A happily “helperless” mum-of-two shares how she gets things done.
Growing up in Mumbai in India (where labour is easily affordable), we were always surrounded by helpers. And while we had one full-time helper, we had many other part-time “specialists” who would come to perform specific duties. One would come for sweeping and mopping the floor, another to clean the bathrooms, yet another for dish-washing and a separate one for cooking. Then there were hourly helpers too – for washing the car, walking the dog, gardening and other small jobs.
Growing up, it was fun to have all these different influences around. Some maids would even bring their kids along so we could play together! I attribute my fluency in local Indian languages (Hindi, Gujarati and Marathi) to these daily interactions. But while it was amusing for me, I’m sure it wasn’t exactly fun and games for my mother, who besides looking after us full-time, also had to manage this army of helpers!
Read more: A Time For Gratitude: Helper Appreciation
When we moved out of India 13 years ago, that’s the one inheritance I did not carry with me. I was very happy to have my house, hubby and kids all to myself and, apart from one brief spell of having a full-time helper, I thoroughly enjoyed the privacy and peace of mind that a “no-helper home” offered. What I did not know is that most Asian cities are not made for life without helpers.
As a young mother, I remember struggling with our baby stroller – up and down the slopes of Hong Kong island, in and out of public buses driven by impatient drivers and through the narrow aisles of crowded supermarkets (I got irritated or pitying looks from complete strangers in equal measure!). Parks and playgrounds, school pick-ups and drop-offs, along with after-school activities were all filled with kids and their helpers. I struggled initially to make new friends. To my surprise, some schools also took having a helper as a given and I was told that siblings were not allowed at parent-teacher meetings! Nonetheless, I did not give up and weaved my way around the obstacles to suit my needs and lifestyle.
Having or not having a full-time helper is a very personal choice and it comes with its own set of benefits and issues. If you have made a decision to not have one, here are some handy tips that you can put into use, especially when the going gets tough.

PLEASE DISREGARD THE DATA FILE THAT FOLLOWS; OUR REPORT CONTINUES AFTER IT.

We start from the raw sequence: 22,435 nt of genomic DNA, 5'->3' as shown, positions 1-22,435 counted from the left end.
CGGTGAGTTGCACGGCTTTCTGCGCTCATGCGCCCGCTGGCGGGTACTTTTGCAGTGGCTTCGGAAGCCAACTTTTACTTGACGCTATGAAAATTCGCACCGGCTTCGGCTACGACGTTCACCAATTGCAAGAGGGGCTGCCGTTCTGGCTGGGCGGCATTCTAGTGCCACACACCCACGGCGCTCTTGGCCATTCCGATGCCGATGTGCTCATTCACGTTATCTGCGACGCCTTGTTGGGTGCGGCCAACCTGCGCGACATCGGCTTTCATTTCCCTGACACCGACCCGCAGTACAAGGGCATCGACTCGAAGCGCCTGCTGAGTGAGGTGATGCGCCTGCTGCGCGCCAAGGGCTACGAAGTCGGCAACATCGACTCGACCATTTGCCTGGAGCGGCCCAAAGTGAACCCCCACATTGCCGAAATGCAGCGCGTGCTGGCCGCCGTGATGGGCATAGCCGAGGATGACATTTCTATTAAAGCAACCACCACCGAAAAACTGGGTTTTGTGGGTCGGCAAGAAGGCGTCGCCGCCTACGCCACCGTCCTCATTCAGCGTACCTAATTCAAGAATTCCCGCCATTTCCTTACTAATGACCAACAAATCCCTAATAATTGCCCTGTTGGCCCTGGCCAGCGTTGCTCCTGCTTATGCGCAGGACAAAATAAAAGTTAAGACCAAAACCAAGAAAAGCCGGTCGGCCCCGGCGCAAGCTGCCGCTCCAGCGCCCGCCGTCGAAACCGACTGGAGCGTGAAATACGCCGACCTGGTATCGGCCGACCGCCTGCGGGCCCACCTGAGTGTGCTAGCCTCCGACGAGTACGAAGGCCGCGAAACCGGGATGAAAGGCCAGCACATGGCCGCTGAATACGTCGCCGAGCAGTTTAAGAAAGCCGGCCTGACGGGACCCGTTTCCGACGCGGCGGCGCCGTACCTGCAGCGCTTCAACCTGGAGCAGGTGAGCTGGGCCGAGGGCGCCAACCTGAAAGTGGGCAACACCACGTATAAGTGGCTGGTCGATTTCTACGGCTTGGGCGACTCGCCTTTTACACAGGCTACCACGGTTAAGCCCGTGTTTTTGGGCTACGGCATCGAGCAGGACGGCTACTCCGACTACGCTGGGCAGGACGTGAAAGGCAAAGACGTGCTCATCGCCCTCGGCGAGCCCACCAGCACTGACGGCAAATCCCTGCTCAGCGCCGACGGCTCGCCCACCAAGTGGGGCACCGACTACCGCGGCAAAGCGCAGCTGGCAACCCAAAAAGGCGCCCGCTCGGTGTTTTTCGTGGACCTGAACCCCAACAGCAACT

1. Plan Your Week Ahead
Supermarket shopping, organising playdates, handyman appointments and fixing your own business meetings can all go smoothly round-the-clock if you plan and prepare for your week in advance. I usually try to schedule two business meetings at the same location one after the other, followed by a quick trip to the supermarket for ingredients, before I head home in time for the kids getting back from school. There might be some minor revisions in the planner if a priority task comes up, but those instances are not often and are mostly easy to reschedule.
2. Assign Household Chores To Kids
These are the best life skills you can teach your children. From helping with laundry to setting the table, doing the dishes to helping with supermarket trips, you can assign menial chores around the house based on their age and skills. Younger kids can be rewarded with stars or stickers, whereas the older ones can get some TV time in exchange. Don’t forget the biggest reward of showering them with kisses and cuddles!
3. Rope In The Husband
Without the solid support of my husband (who also grew up in a house filled with helpers), I couldn’t have survived all these years. From pulling up his sleeves to doing the dishes straight after a long day at work, to bringing in a truck-load of stuff from the supermarket to taking over the kitchen and managing the boys on days that I have my events, he’s been my biggest and best resource. Make sure you make full use of your superhero’s skills!